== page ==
- scipy.integrate.odeint(func, y0, t, args=(), Dfun=None, col_deriv=0, full_output=0, ml=None, mu=None, rtol=None, atol=None, tcrit=None, h0=0.0, hmax=0.0, hmin=0.0, ixpr=0, mxstep=0, mxhnil=0, mxordn=12, mxords=5, printmessg=0, tfirst=False)#
Integrate a system of ordinary differential equations.
For new code, use
scipy.integrate.solve_ivpto solve a differential equation.
Solve a system of ordinary differential equations using lsoda from the FORTRAN library odepack.
Solves the initial value problem for stiff or non-stiff systems of first order ode-s:
dy/dt = func(y, t, ...) [or func(t, y, ...)]
where y can be a vector.
By default, the required order of the first two arguments of func are in the opposite order of the arguments in the system definition function used by the
scipy.integrate.odeclass and the function
scipy.integrate.solve_ivp. To use a function with the signature
func(t, y, ...), the argument tfirst must be set to
- funccallable(y, t, …) or callable(t, y, …)
Computes the derivative of y at t. If the signature is
callable(t, y, ...), then the argument tfirst must be set
Initial condition on y (can be a vector).
A sequence of time points for which to solve for y. The initial value point should be the first element of this sequence. This sequence must be monotonically increasing or monotonically decreasing; repeated values are allowed.
- argstuple, optional
Extra arguments to pass to function.
- Dfuncallable(y, t, …) or callable(t, y, …)
Gradient (Jacobian) of func. If the signature is
callable(t, y, ...), then the argument tfirst must be set
- col_derivbool, optional
True if Dfun defines derivatives down columns (faster), otherwise Dfun should define derivatives across rows.
- full_outputbool, optional
True if to return a dictionary of optional outputs as the second output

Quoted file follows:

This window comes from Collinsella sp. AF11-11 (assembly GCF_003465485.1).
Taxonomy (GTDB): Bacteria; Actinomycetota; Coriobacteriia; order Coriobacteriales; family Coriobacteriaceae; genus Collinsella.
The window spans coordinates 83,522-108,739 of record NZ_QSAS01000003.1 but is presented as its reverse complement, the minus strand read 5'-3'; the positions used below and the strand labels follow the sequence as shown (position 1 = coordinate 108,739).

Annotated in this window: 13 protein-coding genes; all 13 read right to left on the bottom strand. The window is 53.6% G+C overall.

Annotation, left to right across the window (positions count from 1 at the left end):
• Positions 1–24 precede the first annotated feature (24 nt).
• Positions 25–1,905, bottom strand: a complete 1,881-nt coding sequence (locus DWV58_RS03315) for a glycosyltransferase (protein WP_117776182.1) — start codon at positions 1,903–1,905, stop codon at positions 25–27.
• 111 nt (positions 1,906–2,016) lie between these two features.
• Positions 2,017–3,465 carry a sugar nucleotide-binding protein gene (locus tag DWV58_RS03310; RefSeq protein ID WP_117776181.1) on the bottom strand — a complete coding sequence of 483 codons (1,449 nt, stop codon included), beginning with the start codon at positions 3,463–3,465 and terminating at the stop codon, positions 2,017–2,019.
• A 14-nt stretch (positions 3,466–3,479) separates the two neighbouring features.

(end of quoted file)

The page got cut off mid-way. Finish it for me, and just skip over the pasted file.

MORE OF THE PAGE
- printmessgbool, optional
Whether to print the convergence message
- tfirstbool, optional
If True, the first two arguments of func (and Dfun, if given) must
t, yinstead of the default
New in version 1.1.0.
- yarray, shape (len(t), len(y0))
Array containing the value of y for each desired time in t, with the initial value y0 in the first row.
- infodictdict, only returned if full_output == True
Dictionary containing additional output information
vector of step sizes successfully used for each time step
vector with the value of t reached for each time step (will always be at least as large as the input times)
vector of tolerance scale factors, greater than 1.0, computed when a request for too much accuracy was detected
value of t at the time of the last method switch (given for each time step)
cumulative number of time steps
cumulative number of function evaluations for each time step
cumulative number of jacobian evaluations for each time step
a vector of method orders for each successful step
index of the component of largest magnitude in the weighted local error vector (e / ewt) on an error return, -1 otherwise
the length of the double work array required
the length of integer work array required
a vector of method indicators for each successful time step: 1: adams (nonstiff), 2: bdf (stiff)
- Other Parameters:
- ml, muint, optional